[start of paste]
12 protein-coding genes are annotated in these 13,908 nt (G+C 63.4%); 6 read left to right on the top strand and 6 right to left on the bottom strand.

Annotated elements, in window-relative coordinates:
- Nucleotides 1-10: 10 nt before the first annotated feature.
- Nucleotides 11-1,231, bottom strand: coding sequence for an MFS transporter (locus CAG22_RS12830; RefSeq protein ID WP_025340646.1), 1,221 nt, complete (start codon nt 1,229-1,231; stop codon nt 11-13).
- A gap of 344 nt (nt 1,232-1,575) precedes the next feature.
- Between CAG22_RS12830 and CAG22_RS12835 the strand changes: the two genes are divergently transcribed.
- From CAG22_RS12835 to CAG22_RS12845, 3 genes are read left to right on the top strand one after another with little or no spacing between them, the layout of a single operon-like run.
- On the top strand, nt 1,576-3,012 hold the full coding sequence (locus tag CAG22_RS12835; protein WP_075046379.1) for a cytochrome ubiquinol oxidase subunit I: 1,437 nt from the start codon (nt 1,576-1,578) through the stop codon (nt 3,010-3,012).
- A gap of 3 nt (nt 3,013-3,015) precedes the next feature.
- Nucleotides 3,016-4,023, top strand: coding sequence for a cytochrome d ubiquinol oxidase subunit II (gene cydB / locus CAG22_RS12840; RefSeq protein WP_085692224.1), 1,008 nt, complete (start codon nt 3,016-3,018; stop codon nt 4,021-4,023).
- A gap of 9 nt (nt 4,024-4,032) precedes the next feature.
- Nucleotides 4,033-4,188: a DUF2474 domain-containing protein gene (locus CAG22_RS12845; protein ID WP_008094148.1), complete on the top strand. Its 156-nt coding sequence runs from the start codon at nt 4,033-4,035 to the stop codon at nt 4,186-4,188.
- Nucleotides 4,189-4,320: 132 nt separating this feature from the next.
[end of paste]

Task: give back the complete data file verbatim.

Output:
12 protein-coding genes are annotated in these 13,908 nt (G+C 63.4%); 6 read left to right on the top strand and 6 right to left on the bottom strand.

Annotated elements, in window-relative coordinates:
- Nucleotides 1-10: 10 nt before the first annotated feature.
- Nucleotides 11-1,231, bottom strand: coding sequence for an MFS transporter (locus CAG22_RS12830; RefSeq protein ID WP_025340646.1), 1,221 nt, complete (start codon nt 1,229-1,231; stop codon nt 11-13).
- A gap of 344 nt (nt 1,232-1,575) precedes the next feature.
- Between CAG22_RS12830 and CAG22_RS12835 the strand changes: the two genes are divergently transcribed.
- From CAG22_RS12835 to CAG22_RS12845, 3 genes are read left to right on the top strand one after another with little or no spacing between them, the layout of a single operon-like run.
- On the top strand, nt 1,576-3,012 hold the full coding sequence (locus tag CAG22_RS12835; protein WP_075046379.1) for a cytochrome ubiquinol oxidase subunit I: 1,437 nt from the start codon (nt 1,576-1,578) through the stop codon (nt 3,010-3,012).
- A gap of 3 nt (nt 3,013-3,015) precedes the next feature.
- Nucleotides 3,016-4,023, top strand: coding sequence for a cytochrome d ubiquinol oxidase subunit II (gene cydB / locus CAG22_RS12840; RefSeq protein WP_085692224.1), 1,008 nt, complete (start codon nt 3,016-3,018; stop codon nt 4,021-4,023).
- A gap of 9 nt (nt 4,024-4,032) precedes the next feature.
- Nucleotides 4,033-4,188: a DUF2474 domain-containing protein gene (locus CAG22_RS12845; protein ID WP_008094148.1), complete on the top strand. Its 156-nt coding sequence runs from the start codon at nt 4,033-4,035 to the stop codon at nt 4,186-4,188.
- Nucleotides 4,189-4,320: 132 nt separating this feature from the next.